Crate training is a controversial topic among dog parents, with some believing it to be essential for their pet’s safety and well-being, while others see it as cruel and unnecessary. So, is crate training necessary? Let’s discuss it.
What is crate training?
Crate training involves using a crate or confined area as a safe and secure place for a dog to rest, sleep, and eat. The crate should be large enough for the dog to stand up, turn around, and lie down comfortably. The aim is to teach the dog to view the crate as their den.
Dogs are den animals so it is natural to them to relax and rest in a reduced space. I can see how from a human perspective crate training can be viewed as un- natural, but it’s really not. What’s un natural to them is to be left alone, since they are pack-social oriented animals. So we need to teach them gradually and slowly. Crate training sometimes can help in this process. Another way of looking at it is to think of bears. Bears hibernate for months at a time in a very small area. Other animals might do similar things that we humans might view as unbearable or cruel, but that’s their nature.
Is crate training necessary?
Whether or not crate training is necessary depends your situation and on your dog. For example, a dog that spends a lot of time alone in the house may benefit from having a safe and secure place to rest, while a dog that is never left alone may not need a crate. Note that dogs that are never left alone can develop separation anxiety. Which is not a good problem to have. Some dogs might have develop a fearful/anxious association with the crate. In this case the crate might not be the best option.
However crate training can make the process of potty training much faster and easier, since it’s easier to avoid accidents without having to constantly supervise your puppy.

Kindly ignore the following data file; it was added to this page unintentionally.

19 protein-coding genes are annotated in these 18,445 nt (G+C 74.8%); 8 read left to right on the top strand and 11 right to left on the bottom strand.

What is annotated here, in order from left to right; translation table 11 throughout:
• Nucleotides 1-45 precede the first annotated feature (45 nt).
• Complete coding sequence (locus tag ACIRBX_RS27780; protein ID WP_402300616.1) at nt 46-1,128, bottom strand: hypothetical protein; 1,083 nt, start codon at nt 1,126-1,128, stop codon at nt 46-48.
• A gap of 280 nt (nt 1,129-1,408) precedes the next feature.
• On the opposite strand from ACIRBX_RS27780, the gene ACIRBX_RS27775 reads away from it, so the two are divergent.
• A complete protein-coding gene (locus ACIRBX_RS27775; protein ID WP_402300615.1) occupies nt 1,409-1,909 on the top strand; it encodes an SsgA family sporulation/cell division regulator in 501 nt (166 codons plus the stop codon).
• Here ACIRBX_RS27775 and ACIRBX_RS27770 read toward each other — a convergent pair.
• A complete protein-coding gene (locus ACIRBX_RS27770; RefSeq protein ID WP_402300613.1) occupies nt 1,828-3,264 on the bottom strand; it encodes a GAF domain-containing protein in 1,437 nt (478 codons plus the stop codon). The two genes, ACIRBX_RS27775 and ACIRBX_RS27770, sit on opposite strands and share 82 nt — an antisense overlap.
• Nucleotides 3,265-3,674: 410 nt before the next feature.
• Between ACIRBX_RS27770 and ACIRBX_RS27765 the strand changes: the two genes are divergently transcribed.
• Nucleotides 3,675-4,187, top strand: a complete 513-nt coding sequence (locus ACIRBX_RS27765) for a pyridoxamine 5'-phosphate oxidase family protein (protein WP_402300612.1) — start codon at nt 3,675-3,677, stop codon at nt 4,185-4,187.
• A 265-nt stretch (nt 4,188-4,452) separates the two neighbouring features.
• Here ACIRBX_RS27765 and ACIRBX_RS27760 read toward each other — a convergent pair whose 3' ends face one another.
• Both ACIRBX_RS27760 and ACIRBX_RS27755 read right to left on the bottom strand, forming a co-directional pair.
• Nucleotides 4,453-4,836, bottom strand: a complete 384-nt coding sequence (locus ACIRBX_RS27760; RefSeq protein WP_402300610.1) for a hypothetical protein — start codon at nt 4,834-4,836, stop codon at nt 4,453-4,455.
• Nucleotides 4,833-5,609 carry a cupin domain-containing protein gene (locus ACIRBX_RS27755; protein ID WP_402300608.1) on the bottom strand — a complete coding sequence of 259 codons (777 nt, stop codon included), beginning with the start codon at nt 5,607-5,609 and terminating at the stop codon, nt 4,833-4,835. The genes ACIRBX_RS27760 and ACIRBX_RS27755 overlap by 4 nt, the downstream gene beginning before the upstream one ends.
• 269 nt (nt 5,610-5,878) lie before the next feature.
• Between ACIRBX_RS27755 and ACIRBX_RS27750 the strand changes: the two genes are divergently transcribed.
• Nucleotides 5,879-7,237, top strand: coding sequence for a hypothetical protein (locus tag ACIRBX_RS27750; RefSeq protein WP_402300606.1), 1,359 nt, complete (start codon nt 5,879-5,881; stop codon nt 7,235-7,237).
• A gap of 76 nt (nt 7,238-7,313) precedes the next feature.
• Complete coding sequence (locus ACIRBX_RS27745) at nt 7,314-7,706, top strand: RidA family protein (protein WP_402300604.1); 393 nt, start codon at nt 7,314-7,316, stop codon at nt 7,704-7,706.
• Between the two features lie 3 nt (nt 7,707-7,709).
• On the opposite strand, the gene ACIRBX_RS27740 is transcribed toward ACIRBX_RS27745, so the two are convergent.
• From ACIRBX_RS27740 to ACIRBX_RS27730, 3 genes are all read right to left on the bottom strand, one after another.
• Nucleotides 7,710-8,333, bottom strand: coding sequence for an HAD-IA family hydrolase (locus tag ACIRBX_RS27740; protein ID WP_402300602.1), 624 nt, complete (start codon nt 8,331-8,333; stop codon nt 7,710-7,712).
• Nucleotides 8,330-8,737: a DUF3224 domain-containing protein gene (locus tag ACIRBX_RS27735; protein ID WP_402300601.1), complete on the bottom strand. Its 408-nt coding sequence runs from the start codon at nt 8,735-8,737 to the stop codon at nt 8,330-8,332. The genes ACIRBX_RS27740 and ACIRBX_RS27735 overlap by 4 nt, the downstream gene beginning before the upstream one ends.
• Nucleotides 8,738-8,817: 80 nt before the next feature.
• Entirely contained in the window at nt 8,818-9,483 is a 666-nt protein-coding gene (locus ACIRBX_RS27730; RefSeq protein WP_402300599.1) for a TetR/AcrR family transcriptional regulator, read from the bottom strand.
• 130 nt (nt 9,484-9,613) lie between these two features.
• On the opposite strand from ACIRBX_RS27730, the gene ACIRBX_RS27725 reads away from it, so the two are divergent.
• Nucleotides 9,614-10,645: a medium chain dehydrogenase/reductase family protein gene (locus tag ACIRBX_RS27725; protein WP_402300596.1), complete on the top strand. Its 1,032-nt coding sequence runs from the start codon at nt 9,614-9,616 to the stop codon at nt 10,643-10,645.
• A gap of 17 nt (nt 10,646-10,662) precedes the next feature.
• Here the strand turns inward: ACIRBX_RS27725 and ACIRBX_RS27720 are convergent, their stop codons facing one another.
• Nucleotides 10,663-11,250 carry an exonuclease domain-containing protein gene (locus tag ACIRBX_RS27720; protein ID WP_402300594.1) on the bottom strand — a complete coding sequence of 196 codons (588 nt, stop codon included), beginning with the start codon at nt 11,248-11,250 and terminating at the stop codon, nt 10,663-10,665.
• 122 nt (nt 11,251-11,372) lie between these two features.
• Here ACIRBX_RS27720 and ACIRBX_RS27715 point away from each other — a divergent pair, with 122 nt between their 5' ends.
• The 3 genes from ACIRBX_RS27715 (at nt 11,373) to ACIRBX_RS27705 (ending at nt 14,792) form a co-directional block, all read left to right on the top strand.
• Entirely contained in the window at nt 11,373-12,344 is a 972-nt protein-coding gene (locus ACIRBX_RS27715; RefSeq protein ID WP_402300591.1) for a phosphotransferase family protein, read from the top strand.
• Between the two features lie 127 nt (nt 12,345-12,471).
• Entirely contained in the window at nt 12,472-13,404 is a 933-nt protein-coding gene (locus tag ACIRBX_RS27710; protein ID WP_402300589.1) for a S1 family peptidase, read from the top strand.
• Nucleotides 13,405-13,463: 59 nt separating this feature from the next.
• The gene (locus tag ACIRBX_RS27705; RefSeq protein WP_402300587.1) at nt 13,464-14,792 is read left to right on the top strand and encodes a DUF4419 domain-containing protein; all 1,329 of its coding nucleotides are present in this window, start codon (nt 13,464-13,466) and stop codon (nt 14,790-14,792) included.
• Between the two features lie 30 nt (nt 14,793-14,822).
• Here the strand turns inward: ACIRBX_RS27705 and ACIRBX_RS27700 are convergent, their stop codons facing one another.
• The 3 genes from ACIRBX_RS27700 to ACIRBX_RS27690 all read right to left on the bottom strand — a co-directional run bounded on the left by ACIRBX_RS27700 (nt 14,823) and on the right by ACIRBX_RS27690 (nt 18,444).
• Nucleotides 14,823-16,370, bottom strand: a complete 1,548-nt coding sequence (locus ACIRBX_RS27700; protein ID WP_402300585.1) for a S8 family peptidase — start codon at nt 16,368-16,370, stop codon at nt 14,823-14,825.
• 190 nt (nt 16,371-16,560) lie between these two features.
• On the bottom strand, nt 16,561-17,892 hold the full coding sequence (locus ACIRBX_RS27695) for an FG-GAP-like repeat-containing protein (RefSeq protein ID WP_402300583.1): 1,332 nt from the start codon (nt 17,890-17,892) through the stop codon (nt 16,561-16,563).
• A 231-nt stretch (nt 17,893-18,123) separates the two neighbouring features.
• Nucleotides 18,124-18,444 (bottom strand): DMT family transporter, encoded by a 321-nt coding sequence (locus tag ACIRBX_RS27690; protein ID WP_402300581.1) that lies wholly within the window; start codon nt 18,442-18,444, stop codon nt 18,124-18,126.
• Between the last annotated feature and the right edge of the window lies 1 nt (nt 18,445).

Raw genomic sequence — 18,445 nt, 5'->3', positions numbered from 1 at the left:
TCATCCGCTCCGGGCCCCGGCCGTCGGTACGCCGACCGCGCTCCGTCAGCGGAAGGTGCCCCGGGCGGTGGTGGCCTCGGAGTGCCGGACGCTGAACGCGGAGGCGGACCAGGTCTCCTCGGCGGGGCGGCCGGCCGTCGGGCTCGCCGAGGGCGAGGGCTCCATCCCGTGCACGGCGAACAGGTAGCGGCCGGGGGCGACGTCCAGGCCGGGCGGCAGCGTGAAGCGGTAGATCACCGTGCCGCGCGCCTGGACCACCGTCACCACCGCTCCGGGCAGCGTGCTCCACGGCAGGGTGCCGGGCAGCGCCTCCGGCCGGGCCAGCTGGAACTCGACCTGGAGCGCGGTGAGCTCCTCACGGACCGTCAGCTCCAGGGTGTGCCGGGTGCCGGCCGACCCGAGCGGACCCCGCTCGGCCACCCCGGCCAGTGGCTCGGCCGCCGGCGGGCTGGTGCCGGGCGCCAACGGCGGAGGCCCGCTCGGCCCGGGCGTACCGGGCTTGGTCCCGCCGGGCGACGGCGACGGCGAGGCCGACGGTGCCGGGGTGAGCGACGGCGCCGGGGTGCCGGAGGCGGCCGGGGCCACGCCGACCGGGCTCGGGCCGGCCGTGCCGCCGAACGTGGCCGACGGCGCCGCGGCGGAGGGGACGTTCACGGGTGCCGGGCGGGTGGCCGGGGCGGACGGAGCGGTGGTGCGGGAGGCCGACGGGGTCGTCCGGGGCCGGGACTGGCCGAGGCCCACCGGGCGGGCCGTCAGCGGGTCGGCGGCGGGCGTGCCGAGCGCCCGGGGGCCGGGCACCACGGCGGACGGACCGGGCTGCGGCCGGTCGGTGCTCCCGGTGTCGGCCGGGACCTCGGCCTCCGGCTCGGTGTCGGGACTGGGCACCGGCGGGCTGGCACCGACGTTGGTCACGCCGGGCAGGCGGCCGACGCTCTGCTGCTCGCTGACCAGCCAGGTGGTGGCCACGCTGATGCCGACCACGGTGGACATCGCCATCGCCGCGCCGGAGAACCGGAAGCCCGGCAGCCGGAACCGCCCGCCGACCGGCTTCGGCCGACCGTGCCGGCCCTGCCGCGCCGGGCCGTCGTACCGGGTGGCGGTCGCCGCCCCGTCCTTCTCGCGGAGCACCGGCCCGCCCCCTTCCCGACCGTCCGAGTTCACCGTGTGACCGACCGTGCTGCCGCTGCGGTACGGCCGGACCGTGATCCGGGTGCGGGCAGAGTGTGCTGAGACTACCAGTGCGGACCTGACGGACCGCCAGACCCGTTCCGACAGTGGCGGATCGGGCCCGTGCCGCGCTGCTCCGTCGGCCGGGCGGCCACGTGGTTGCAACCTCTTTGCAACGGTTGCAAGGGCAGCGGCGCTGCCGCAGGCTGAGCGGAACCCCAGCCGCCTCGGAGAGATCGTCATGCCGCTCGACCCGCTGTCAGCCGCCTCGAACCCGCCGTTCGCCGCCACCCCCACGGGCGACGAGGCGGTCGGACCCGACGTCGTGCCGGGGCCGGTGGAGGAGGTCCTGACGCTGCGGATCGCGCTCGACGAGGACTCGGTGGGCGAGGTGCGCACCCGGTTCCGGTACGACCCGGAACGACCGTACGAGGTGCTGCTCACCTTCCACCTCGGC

In some cases, crate training may be essential for a dog’s safety and well-being. For example, if a dog is destructive when left alone, they may be at risk of harming themselves or damaging the home. A crate can provide a safe and secure environment while preventing destructive behavior.
Additionally, some dogs may benefit from a crate during travel or when staying in a boarding facility. Being comfortable in a crate can reduce stress and anxiety in unfamiliar situations.
Why do people crate train their dogs?
There are several reasons to crate train your dog. These include:
- Potty training.The crate can be very helpful to teach your dog two things: a. to avoid 90% of accidents without constant supervision and b. to hold the bladder. Dogs instinctively avoid soiling their sleeping area, so using a crate can help setting up a schedule where accidents can be easily avoided.
- Safety: A crate can keep a dog safe from potential hazards, such as electrical cords, toxic substances, or other pets in the home.
- Housetraining: A crate can keep your house safe from destructive behaviors. Puppies do not know the difference between a expensive furniture or objects and chew toys.
- Travel: A crate can be a convenient and safe way to transport a dog. Sometimes it’s actually mandatory. if your dog is not crate trained your dog will have a hard time traveling in a crate or carrier.
- Separation anxiety: For some dogs, a crate can provide a sense of security and comfort when left alone.
- Vet visits or grooming. If your dog gets sick and needs to stay over night, most likely the vet is going to use a crate. Groomers very often use crates while the dogs wait for their owners to pick them up.
Havng said this, crate training should never be used as a punishment or as a way to confine a dog for extended periods. Dogs are social animals and need interaction and exercise to stay healthy and happy.
How to crate train a dog?
If you decide to crate train your dog, it’s essential to do so in a positive and gentle way. Here are some tips:
- Introduce the crate gradually: Start by leaving the crate door open and placing treats or toys inside to encourage your dog to explore.
- Make the crate comfortable: Add a soft bed or blanket to make the crate inviting.
- Use positive reinforcement: Reward your dog with treats and praise when they enter the crate voluntarily.
- Start with short periods: Initially, leave your dog in the crate for short periods while you’re at home, gradually increasing the time as they become comfortable.
- Never force your dog into the crate: If your dog seems reluctant to enter the crate, don’t force them. Instead, try using treats or toys to encourage them.
In summary, crate training can be beneficial for some dogs in certain situations. However, it’s not necessary for every dog, and it’s crucial to use a mindful approach when introducing a crate. Remember, a crate should be a safe and secure place for your dog, not a form of punishment or confinement.
© Gabriel Riesco, Pawmos Dog Training LLC | All Rights Reserved July 2023